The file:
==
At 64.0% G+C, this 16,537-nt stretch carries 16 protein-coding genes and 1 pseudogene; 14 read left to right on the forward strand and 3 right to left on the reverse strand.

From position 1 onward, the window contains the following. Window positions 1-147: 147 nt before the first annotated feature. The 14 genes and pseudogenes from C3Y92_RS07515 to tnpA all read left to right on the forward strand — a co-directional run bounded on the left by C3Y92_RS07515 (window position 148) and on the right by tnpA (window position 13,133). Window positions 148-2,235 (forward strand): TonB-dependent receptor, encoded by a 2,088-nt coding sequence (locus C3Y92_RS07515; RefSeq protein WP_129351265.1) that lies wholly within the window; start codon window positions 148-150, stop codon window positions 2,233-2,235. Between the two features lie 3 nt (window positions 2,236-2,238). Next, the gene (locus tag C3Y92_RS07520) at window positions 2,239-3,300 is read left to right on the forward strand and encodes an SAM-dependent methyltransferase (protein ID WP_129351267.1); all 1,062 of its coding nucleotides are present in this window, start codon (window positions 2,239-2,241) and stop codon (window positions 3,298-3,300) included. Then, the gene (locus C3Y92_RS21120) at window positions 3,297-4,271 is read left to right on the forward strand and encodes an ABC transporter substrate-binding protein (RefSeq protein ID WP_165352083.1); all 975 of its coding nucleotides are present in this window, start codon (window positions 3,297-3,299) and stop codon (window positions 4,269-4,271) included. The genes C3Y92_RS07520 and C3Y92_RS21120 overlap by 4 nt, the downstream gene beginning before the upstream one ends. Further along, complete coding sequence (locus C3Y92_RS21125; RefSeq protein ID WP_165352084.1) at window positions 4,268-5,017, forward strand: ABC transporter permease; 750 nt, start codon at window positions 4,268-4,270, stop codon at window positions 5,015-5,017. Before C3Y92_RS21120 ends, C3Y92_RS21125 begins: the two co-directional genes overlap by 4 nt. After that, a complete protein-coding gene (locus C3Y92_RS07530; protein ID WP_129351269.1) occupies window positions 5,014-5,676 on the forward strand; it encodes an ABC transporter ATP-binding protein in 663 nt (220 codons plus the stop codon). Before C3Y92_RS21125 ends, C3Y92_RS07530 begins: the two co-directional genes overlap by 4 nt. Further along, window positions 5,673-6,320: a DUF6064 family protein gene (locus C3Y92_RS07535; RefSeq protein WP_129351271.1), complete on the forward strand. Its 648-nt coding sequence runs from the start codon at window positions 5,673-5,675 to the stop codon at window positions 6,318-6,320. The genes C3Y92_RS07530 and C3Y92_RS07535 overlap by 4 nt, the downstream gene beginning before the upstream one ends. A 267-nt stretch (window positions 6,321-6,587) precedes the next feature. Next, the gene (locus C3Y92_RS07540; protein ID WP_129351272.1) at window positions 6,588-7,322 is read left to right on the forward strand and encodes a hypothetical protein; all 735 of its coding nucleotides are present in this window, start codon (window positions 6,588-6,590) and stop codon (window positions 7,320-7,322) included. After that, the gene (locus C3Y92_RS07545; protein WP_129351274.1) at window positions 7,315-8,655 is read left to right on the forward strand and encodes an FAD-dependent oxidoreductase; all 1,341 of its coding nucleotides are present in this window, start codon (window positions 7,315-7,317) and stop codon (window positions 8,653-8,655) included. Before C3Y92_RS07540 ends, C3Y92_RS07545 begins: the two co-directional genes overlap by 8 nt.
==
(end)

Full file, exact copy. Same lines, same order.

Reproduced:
At 64.0% G+C, this 16,537-nt stretch carries 16 protein-coding genes and 1 pseudogene; 14 read left to right on the forward strand and 3 right to left on the reverse strand.

From position 1 onward, the window contains the following. Window positions 1-147: 147 nt before the first annotated feature. The 14 genes and pseudogenes from C3Y92_RS07515 to tnpA all read left to right on the forward strand — a co-directional run bounded on the left by C3Y92_RS07515 (window position 148) and on the right by tnpA (window position 13,133). Window positions 148-2,235 (forward strand): TonB-dependent receptor, encoded by a 2,088-nt coding sequence (locus C3Y92_RS07515; RefSeq protein WP_129351265.1) that lies wholly within the window; start codon window positions 148-150, stop codon window positions 2,233-2,235. Between the two features lie 3 nt (window positions 2,236-2,238). Next, the gene (locus tag C3Y92_RS07520) at window positions 2,239-3,300 is read left to right on the forward strand and encodes an SAM-dependent methyltransferase (protein ID WP_129351267.1); all 1,062 of its coding nucleotides are present in this window, start codon (window positions 2,239-2,241) and stop codon (window positions 3,298-3,300) included. Then, the gene (locus C3Y92_RS21120) at window positions 3,297-4,271 is read left to right on the forward strand and encodes an ABC transporter substrate-binding protein (RefSeq protein ID WP_165352083.1); all 975 of its coding nucleotides are present in this window, start codon (window positions 3,297-3,299) and stop codon (window positions 4,269-4,271) included. The genes C3Y92_RS07520 and C3Y92_RS21120 overlap by 4 nt, the downstream gene beginning before the upstream one ends. Further along, complete coding sequence (locus C3Y92_RS21125; RefSeq protein ID WP_165352084.1) at window positions 4,268-5,017, forward strand: ABC transporter permease; 750 nt, start codon at window positions 4,268-4,270, stop codon at window positions 5,015-5,017. Before C3Y92_RS21120 ends, C3Y92_RS21125 begins: the two co-directional genes overlap by 4 nt. After that, a complete protein-coding gene (locus C3Y92_RS07530; protein ID WP_129351269.1) occupies window positions 5,014-5,676 on the forward strand; it encodes an ABC transporter ATP-binding protein in 663 nt (220 codons plus the stop codon). Before C3Y92_RS21125 ends, C3Y92_RS07530 begins: the two co-directional genes overlap by 4 nt. Further along, window positions 5,673-6,320: a DUF6064 family protein gene (locus C3Y92_RS07535; RefSeq protein WP_129351271.1), complete on the forward strand. Its 648-nt coding sequence runs from the start codon at window positions 5,673-5,675 to the stop codon at window positions 6,318-6,320. The genes C3Y92_RS07530 and C3Y92_RS07535 overlap by 4 nt, the downstream gene beginning before the upstream one ends. A 267-nt stretch (window positions 6,321-6,587) precedes the next feature. Next, the gene (locus C3Y92_RS07540; protein ID WP_129351272.1) at window positions 6,588-7,322 is read left to right on the forward strand and encodes a hypothetical protein; all 735 of its coding nucleotides are present in this window, start codon (window positions 6,588-6,590) and stop codon (window positions 7,320-7,322) included. After that, the gene (locus C3Y92_RS07545; protein WP_129351274.1) at window positions 7,315-8,655 is read left to right on the forward strand and encodes an FAD-dependent oxidoreductase; all 1,341 of its coding nucleotides are present in this window, start codon (window positions 7,315-7,317) and stop codon (window positions 8,653-8,655) included. Before C3Y92_RS07540 ends, C3Y92_RS07545 begins: the two co-directional genes overlap by 8 nt.